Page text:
When Dance Theatre of Harlem temporarily shut down, Sells enrolled at Barnard College (she is now a trustee and parent of a senior) and then Columbia Law School. She was in the first cohort of students in the child advocacy clinic founded by Jane Spinak, Edward Ross Aranow Clinical Professor Emerita of Law. 

With an eye toward becoming a civil rights lawyer, Sells spent a summer at the NAACP Legal Defense and Educational Fund. But the way forward in that path was to clerk for a judge, and that wasn’t for her. “I’m not the ‘sit in the office, write the memo’ person. I’m, ‘What’s your problem? Let’s figure out how we can help you.’ I want to do that.” 

She went to work prosecuting child rape cases for then-Brooklyn District Attorney Elizabeth Holtzman and then as a litigator for Chadbourne & Parke (now Norton Rose Fulbright).

Seven years after graduating, Sells returned to Columbia Law as dean of students. In 1996, she met NBA commissioner David Stern ’66 when she told him to keep his graduation keynote address concise; he hired her that fall as vice president of HR and organizational development. That included overseeing the then-new WNBA and getting women- and minority-owned businesses involved in All-Star Game marketing. 

Wide-ranging though it has been—after leaving the NBA in 2000, Sells worked for Reuters and in community outreach and government relations at Columbia University before taking the role of dean of students at Harvard Law in 2015 —Sells says her career is founded on what she learned at law school. She relies on “the things that you learn in first year: issue spotting and analysis and ways of researching and understanding.”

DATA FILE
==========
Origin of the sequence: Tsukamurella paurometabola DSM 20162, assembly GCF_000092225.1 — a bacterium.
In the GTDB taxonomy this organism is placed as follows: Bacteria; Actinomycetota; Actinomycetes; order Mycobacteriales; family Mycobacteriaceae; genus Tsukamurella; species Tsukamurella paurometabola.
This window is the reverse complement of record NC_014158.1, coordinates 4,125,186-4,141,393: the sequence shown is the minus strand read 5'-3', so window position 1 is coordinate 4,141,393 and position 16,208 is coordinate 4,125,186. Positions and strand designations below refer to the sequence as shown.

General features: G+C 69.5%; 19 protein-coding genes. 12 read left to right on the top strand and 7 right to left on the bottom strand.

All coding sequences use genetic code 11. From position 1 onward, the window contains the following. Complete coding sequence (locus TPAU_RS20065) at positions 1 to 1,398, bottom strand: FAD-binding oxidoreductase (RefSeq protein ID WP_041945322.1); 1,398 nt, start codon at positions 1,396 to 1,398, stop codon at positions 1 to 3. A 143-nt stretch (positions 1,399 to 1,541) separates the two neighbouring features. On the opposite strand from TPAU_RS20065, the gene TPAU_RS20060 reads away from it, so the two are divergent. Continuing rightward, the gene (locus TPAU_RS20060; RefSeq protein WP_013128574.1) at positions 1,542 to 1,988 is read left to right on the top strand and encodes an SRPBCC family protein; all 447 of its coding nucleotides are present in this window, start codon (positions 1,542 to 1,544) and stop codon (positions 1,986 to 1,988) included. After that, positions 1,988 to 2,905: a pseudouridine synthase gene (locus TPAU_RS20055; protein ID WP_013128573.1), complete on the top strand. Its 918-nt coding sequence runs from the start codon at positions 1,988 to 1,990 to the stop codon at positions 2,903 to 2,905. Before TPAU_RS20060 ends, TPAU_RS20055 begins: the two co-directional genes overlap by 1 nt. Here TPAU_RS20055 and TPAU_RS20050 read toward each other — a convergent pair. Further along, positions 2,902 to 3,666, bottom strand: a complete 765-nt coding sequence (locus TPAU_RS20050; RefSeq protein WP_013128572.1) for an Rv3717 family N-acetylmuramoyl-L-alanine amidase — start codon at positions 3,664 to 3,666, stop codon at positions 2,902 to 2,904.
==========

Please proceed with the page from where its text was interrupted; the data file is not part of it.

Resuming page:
“I didn’t know about human resources when David Stern said, oh, we want to hire you as a head of HR,” she says. Instead, “I understood how to put together a plan: Here are the things that I know are the issues, where am I going to get the information? What are going to be the big risks? What are the things—as [clinical professor] Harriet Raab used to say—you don’t want on the front page of The New York Times

“Once you learn those skills that, I have to say, only law training really [gives you], that’s a great starting point.” 

Claiming Space 

Sells calls herself “first-generation affirmative action,” accustomed to operating in traditionally white institutions with all the attendant slights—the judge, for instance, who, when Sells entered the courtroom, was stunned to learn she was the prosecutor, not a witness. 

As an administrator at Columbia and Harvard, Sells told students of color “not to let someone take away their control.” She learned that lesson from her mother, a classical music lover who raised her daughter to be the same. 

“‘You paid for the ticket, it’s yours. Don’t let anybody try to take that from you simply because they’re uncomfortable about having you there,’ That’s the way [my mother] would say that. So I just say, ‘Buy a ticket.’”

It’s a maxim that is appropriate to all the institutions where Sells has worked to foster inclusion, especially her current role at the Met. 

“Let’s talk about what you can control,” she’s told students. “You can control your ability, your skill. You can control and keep working on . . . your sense of ownership about this place. Yes, it was built originally by mostly white men, but you are here now. You are paying the tuition. You are contributing to the space. You earned your spot. Take it.”

Photo credit: Jonathan Tichler, Metropolitan Opera